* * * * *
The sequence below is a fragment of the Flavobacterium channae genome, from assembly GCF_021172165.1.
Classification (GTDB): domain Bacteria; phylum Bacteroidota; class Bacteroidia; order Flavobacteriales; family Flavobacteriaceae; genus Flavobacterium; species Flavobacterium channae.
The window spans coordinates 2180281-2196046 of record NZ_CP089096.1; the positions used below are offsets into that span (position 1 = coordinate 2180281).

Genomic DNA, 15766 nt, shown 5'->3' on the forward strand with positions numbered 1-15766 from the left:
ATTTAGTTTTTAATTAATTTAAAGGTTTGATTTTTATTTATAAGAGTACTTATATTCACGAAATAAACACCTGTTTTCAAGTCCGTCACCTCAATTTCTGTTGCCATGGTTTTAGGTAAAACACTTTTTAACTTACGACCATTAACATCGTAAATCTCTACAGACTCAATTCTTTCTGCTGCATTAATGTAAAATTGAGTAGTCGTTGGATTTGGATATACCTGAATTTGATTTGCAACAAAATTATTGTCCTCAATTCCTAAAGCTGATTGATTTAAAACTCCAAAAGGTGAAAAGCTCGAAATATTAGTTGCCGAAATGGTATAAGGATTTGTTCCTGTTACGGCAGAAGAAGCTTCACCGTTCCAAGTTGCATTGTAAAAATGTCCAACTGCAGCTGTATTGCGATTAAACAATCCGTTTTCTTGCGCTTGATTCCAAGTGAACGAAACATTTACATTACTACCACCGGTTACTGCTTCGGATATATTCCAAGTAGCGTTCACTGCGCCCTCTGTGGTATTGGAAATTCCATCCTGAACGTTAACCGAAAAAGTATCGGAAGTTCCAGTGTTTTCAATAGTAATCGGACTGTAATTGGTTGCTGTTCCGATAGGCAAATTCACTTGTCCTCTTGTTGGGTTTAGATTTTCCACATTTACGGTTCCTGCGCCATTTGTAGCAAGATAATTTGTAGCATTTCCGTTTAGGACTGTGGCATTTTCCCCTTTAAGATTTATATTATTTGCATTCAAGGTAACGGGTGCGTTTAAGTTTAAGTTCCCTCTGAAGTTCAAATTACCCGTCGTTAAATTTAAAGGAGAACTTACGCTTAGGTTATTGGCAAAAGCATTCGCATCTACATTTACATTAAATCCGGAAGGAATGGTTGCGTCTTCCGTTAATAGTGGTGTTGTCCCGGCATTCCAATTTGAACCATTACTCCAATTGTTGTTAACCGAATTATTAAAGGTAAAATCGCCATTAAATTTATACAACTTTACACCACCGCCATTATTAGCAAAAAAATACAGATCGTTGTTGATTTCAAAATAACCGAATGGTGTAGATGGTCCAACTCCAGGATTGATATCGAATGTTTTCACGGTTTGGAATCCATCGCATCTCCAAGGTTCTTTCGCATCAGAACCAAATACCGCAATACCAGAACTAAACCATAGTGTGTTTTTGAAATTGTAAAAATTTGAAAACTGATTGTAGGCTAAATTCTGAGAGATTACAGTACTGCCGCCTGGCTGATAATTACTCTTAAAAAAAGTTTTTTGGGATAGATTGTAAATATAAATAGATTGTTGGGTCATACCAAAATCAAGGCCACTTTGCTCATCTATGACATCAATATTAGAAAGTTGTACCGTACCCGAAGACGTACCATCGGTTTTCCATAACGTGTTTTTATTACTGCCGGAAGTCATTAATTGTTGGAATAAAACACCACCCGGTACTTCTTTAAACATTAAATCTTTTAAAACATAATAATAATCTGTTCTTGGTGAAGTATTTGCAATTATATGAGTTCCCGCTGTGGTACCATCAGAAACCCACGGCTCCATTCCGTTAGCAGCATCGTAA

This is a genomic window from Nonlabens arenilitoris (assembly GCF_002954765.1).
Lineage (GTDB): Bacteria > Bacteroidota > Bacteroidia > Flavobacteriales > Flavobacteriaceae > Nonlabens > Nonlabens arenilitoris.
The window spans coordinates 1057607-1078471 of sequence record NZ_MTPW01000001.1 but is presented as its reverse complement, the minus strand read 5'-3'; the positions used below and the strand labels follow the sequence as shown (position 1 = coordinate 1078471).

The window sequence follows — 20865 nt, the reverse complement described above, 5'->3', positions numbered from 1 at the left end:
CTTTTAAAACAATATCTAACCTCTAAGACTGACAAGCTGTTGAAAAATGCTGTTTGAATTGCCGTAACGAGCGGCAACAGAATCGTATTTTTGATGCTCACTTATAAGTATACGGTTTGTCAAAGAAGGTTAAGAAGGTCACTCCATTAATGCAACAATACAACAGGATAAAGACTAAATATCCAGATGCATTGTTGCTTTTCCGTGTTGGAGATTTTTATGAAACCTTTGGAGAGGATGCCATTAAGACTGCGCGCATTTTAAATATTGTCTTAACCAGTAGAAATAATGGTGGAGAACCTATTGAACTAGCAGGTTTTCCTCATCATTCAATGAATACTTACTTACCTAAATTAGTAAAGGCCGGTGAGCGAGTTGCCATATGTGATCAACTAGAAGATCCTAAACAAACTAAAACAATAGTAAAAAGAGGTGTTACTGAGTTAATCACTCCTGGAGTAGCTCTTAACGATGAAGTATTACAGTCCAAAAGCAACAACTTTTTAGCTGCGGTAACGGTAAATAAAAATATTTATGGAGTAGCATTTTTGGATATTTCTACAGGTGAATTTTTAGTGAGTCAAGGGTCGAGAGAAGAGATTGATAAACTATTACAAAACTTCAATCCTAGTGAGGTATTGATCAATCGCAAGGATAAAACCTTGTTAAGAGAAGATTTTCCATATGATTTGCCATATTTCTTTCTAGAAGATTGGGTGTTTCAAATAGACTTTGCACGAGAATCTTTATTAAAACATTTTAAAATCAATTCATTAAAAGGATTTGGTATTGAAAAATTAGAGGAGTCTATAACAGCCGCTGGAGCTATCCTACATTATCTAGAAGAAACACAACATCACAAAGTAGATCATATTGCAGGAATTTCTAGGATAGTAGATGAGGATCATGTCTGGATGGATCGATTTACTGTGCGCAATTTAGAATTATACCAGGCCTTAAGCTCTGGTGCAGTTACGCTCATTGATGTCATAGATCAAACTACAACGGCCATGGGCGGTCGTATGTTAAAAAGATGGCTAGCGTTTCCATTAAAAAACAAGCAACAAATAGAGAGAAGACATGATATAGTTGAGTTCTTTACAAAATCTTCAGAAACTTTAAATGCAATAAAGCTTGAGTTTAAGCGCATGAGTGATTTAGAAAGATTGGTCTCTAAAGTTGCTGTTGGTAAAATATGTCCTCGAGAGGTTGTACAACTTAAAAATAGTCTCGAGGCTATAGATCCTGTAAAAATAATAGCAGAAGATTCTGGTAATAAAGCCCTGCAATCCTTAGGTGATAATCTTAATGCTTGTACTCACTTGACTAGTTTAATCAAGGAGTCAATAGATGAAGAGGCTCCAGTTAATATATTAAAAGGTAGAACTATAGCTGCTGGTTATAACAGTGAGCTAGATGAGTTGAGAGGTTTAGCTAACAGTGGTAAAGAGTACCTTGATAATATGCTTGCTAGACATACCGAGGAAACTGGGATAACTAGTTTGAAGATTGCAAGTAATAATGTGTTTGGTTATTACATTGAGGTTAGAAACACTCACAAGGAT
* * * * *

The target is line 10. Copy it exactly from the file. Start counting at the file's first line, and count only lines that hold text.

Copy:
CTTTTAAAACAATATCTAACCTCTAAGACTGACAAGCTGTTGAAAAATGCTGTTTGAATTGCCGTAACGAGCGGCAACAGAATCGTATTTTTGATGCTCACTTATAAGTATACGGTTTGTCAAAGAAGGTTAAGAAGGTCACTCCATTAATGCAACAATACAACAGGATAAAGACTAAATATCCAGATGCATTGTTGCTTTTCCGTGTTGGAGATTTTTATGAAACCTTTGGAGAGGATGCCATTAAGACTGCGCGCATTTTAAATATTGTCTTAACCAGTAGAAATAATGGTGGAGAACCTATTGAACTAGCAGGTTTTCCTCATCATTCAATGAATACTTACTTACCTAAATTAGTAAAGGCCGGTGAGCGAGTTGCCATATGTGATCAACTAGAAGATCCTAAACAAACTAAAACAATAGTAAAAAGAGGTGTTACTGAGTTAATCACTCCTGGAGTAGCTCTTAACGATGAAGTATTACAGTCCAAAAGCAACAACTTTTTAGCTGCGGTAACGGTAAATAAAAATATTTATGGAGTAGCATTTTTGGATATTTCTACAGGTGAATTTTTAGTGAGTCAAGGGTCGAGAGAAGAGATTGATAAACTATTACAAAACTTCAATCCTAGTGAGGTATTGATCAATCGCAAGGATAAAACCTTGTTAAGAGAAGATTTTCCATATGATTTGCCATATTTCTTTCTAGAAGATTGGGTGTTTCAAATAGACTTTGCACGAGAATCTTTATTAAAACATTTTAAAATCAATTCATTAAAAGGATTTGGTATTGAAAAATTAGAGGAGTCTATAACAGCCGCTGGAGCTATCCTACATTATCTAGAAGAAACACAACATCACAAAGTAGATCATATTGCAGGAATTTCTAGGATAGTAGATGAGGATCATGTCTGGATGGATCGATTTACTGTGCGCAATTTAGAATTATACCAGGCCTTAAGCTCTGGTGCAGTTACGCTCATTGATGTCATAGATCAAACTACAACGGCCATGGGCGGTCGTATGTTAAAAAGATGGCTAGCGTTTCCATTAAAAAACAAGCAACAAATAGAGAGAAGACATGATATAGTTGAGTTCTTTACAAAATCTTCAGAAACTTTAAATGCAATAAAGCTTGAGTTTAAGCGCATGAGTGATTTAGAAAGATTGGTCTCTAAAGTTGCTGTTGGTAAAATATGTCCTCGAGAGGTTGTACAACTTAAAAATAGTCTCGAGGCTATAGATCCTGTAAAAATAATAGCAGAAGATTCTGGTAATAAAGCCCTGCAATCCTTAGGTGATAATCTTAATGCTTGTACTCACTTGACTAGTTTAATCAAGGAGTCAATAGATGAAGAGGCTCCAGTTAATATATTAAAAGGTAGAACTATAGCTGCTGGTTATAACAGTGAGCTAGATGAGTTGAGAGGTTTAGCTAACAGTGGTAAAGAGTACCTTGATAATATGCTTGCTAGACATACCGAGGAAACTGGGATAACTAGTTTGAAGATTGCAAGTAATAATGTGTTTGGTTATTACATTGAGGTTAGAAACACTCACAAGGAT